Do you think that your child is gifted or immensely talented? Here is how you can spot the 'exceptional' brain right next to you.
The word 'gifted' has been defined differently by various lexicon sources, but it is generally associated with a child whose potential in one or more areas of skill, would place him /her in the top two to five per cent of children in the same age group. These skills can be traditionally academic, creative or even interpersonal.
A United States Office of Education definition describes these children as those "who have outstanding abilities, are capable of high performance and who require differentiated educational programs (beyond those normally provided by regular school programs) in order to realize their contribution to self and society."
How are gifted children identified?
'Gifted' characteristics can be observed either by a parent, a teacher or even a friend or anyone close to a child. Exceptional skills or advanced vocabulary and learning abilities cannot escape the ones close to a gifted child.
On further testing, an IQ score of over 130 points can confirm the basic observations.
100 to 114 - upper normal
130 to 144 - gifted
145 to 159 - highly gifted
160 and above - profoundly gifted
Most school systems are thus able to classify 10 to 15% or more of its student population as gifted or talented. But the cream will fall into the top 2 to 5%.
General intellectual ability or talent
An amazing general knowledge, high level of vocabulary, good memory and alertness, knowledge of abstract words and exceptional reasoning are signs of a 'gifted' child. Such a child will be extremely resourceful, energetic and persistent. He or she is an avid reader with an interest in science and literature and a very wide range of other pursuits.
Specific academic aptitude or talent
These children can be identified by their outstanding performance in either mathematics or languages or arts. They are more focused than their colleagues. They have a longer attention span, which is difficult to find in children of their age.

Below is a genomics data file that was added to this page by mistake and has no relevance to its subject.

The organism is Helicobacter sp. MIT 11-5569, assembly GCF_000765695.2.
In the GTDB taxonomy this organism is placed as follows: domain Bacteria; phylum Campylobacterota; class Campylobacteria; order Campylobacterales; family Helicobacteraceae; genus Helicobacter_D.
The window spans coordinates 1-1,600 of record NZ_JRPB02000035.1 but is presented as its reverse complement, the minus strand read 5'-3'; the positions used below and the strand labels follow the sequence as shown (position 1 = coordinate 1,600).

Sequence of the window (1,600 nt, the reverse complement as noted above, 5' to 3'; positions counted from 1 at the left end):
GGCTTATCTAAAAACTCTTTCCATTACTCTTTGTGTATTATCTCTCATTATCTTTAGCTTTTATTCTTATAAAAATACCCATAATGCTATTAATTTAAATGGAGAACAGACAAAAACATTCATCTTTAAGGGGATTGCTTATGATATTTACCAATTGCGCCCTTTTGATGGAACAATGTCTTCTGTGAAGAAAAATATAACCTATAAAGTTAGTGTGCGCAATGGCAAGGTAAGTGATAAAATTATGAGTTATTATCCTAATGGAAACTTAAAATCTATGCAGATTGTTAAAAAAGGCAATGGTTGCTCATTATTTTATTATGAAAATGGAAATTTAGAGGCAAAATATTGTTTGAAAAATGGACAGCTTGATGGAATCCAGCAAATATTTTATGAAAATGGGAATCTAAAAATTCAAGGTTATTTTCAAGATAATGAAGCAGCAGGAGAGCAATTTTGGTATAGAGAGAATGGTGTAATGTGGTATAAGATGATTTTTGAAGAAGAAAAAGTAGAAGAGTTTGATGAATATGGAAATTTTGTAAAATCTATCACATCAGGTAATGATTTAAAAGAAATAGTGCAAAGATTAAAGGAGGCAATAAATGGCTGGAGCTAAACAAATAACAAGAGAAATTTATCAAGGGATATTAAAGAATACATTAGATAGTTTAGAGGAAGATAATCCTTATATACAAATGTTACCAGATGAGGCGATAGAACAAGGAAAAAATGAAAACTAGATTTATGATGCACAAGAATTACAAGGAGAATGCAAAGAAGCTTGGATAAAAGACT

Organizers of various talent searches identify 'gifted' students as per their specific academic aptitude and high scores in the achievement tests. These students are also given the Scholastic Aptitude Test (SAT).
Creative thinking and production
Creativity is described as the core characteristic in a 'gifted' child. This helps in generation of creative ideas-the ability to bring together seemingly independent and dissimilar elements. The mind of a `gifted' child is very clear and flexible and therefore can indulge in an intellectual play. Such children can also submerge themselves in a particular task and provide very radical solutions.
Many teachers identify this ability through a student's keen interest and skill in problem solving. These children are generally very self-confident, responsible, cooperative, adaptable and quite dominating. They are good at organizing things and have the ability to stimulate and excite others. They are also very articulate and can empathize with the rest of the group.
Visual and performing arts
Special talents in visual art, music, dance or drama show a pointer towards a 'gifted' child. Such children are dominated by moods and whims. They have an ear for music. They are emotional and therefore they often express themselves creatively, either by singing or painting.
These are kinesthetic motor abilities like physical, mechanical, practical and spatial skills.
Gifted children possess these psychomotor abilities and therefore they are very athletic, coordinated, balanced and confident in physical activities. They are generally quite well built and rhythmic, and very inventive in constructing or modifying games.
Obviously they are quite energetic and demonstrate great stamina, persistence and endurance.
Warning for parents
While the above-mentioned sub-heads are characteristics of a `gifted' child, it is important to realize that all 'gifted' children will not display all these qualities. They might possess one or more of these qualities. However, it is for parents to recognize the areas of expertise and utilize it to the optimum level. If these 'special' areas remain unappreciated and underutilized, it might frustrate the child in the later years.